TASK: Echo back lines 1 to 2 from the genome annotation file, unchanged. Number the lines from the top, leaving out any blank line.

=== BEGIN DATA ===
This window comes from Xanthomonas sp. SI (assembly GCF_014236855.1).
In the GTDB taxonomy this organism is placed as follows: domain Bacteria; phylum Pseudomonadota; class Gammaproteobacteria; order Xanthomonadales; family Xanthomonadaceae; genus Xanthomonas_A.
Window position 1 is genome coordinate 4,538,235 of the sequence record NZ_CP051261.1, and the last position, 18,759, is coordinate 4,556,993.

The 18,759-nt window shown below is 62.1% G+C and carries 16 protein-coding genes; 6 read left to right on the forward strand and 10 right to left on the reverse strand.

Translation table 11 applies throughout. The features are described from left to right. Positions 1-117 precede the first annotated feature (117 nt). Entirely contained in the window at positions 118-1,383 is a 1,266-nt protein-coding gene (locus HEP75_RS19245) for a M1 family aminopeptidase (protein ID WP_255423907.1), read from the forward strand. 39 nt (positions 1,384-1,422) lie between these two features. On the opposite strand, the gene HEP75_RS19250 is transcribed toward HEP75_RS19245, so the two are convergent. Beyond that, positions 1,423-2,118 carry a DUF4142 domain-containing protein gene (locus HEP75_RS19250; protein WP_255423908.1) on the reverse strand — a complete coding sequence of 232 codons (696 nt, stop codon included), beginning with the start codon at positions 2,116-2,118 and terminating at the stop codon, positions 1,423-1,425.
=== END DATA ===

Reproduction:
This window comes from Xanthomonas sp. SI (assembly GCF_014236855.1).
In the GTDB taxonomy this organism is placed as follows: domain Bacteria; phylum Pseudomonadota; class Gammaproteobacteria; order Xanthomonadales; family Xanthomonadaceae; genus Xanthomonas_A.